Conservatives in Congress are gaining sway in the climate debate through their climate, energy, and conservation task force. The GOP climate plan is the culmination of years of hard work from policymakers who believe that limited government can lead to limited emissions. Rep. John Curtis, who chairs the Conservative Climate Caucus and who has been leading in this space, is playing a major role in unveiling the task force’s policies.
Rep. Curtis recently sat down with John Hart on Right Voices.
The initial rollout of the Republican climate plan made headlines. Rep. Curtis chuckled about this saying, “Listen any time Republicans are talking about climate, it’s big news. I think maybe we should aspire to the point where it’s not big news and where it’s just expected every day.”
He then added:
“Right now it’s no secret that we haven’t engaged at the level that we really need to engage with on this. I think as a result, you’re seeing some of the impacts of that in higher prices and scarcity and unreliability, and Republicans stepping up to talk about this I think comes just in the nick of time.”
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The specifics of the task force’s plan will be rolled out throughout the summer, but they will focus on six key pillars that boost energy security and economic output, all while lowering emissions domestically and abroad.
“I think what’s impactful about this is that it is a recipe for independence from our enemies on fuel, to affordable prices, to a strong U.S. economy, and reduced emissions,” said Curtis. “Before we looked at [climate] as a paradigm that somehow you had to sacrifice national security or prices in order to have reduced emissions. The Republican plan clearly points out that we can have everything here and we can reduce emissions.”
Progressives in Congress have thus far been skeptical of the GOP’s climate and energy plan. Rather than looking to work with conservatives, many progressives have remained steadfast in their support of the Green New Deal. Curtis says:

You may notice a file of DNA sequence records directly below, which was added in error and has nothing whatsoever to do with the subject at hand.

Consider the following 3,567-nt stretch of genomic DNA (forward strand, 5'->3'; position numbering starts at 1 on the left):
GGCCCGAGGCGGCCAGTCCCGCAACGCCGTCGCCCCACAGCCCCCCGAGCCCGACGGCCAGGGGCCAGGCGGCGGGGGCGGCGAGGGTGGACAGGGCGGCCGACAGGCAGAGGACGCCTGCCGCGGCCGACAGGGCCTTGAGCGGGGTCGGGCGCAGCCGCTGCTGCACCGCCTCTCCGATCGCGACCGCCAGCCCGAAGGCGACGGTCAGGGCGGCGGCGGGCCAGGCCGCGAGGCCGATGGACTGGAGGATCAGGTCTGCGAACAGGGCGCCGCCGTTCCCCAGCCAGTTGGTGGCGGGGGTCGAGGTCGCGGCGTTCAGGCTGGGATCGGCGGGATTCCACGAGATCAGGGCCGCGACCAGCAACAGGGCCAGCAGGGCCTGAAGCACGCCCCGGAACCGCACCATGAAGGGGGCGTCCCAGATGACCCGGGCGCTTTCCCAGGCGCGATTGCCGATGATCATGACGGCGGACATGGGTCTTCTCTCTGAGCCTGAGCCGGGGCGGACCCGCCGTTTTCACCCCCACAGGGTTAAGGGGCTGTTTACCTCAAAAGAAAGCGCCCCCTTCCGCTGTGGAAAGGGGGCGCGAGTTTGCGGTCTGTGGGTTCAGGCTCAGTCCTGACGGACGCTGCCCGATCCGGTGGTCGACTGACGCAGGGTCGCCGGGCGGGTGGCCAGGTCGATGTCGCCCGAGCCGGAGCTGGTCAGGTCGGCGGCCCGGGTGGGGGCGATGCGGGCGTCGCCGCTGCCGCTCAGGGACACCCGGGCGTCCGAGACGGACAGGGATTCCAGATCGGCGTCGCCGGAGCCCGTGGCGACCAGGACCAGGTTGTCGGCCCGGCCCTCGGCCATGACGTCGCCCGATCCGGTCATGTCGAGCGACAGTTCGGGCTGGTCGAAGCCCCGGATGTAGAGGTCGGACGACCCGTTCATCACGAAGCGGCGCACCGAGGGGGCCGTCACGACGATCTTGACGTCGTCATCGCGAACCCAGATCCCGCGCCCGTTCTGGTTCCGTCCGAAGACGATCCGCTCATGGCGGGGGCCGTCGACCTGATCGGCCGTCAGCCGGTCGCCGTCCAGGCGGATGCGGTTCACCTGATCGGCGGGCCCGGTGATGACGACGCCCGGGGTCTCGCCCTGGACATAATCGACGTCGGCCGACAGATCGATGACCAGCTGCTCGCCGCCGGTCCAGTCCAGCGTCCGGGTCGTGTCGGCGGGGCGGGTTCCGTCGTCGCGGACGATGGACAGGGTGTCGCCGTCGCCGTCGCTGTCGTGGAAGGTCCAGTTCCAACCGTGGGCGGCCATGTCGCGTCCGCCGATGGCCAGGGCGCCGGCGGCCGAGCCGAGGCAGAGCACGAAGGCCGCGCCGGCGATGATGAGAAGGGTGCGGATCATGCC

“Their goal is not to reduce carbon emissions, it’s a social agenda. I think Republicans want to turn the dialogue to not only reducing greenhouse gas emissions but reducing worldwide greenhouse gas emissions. We have to be taking action that impacts worldwide greenhouse gas emissions. And that’s where, if people are serious about climate change, they’ll love our plan and love our engagement. If they’re serious about a social agenda, they’ll make fun of us and demean our plan because it doesn’t lead to their social agenda.”
That’s not to say that the conservative plan has not received any attention from policy leaders on the left. Recently, Energy Secretary Jennifer Granholm and the Conservative Climate Caucus have begun to collaborate on permitting reform, according to Congressman Curtis.
This summer we can expect the GOP climate, energy, and conservation task force to lay out comprehensive policies that the party will move to implement if it retakes the House in November. The conservative climate movement, being led by members such as Rep. Curtis, is offering pragmatic solutions to our greatest energy and climate challenges.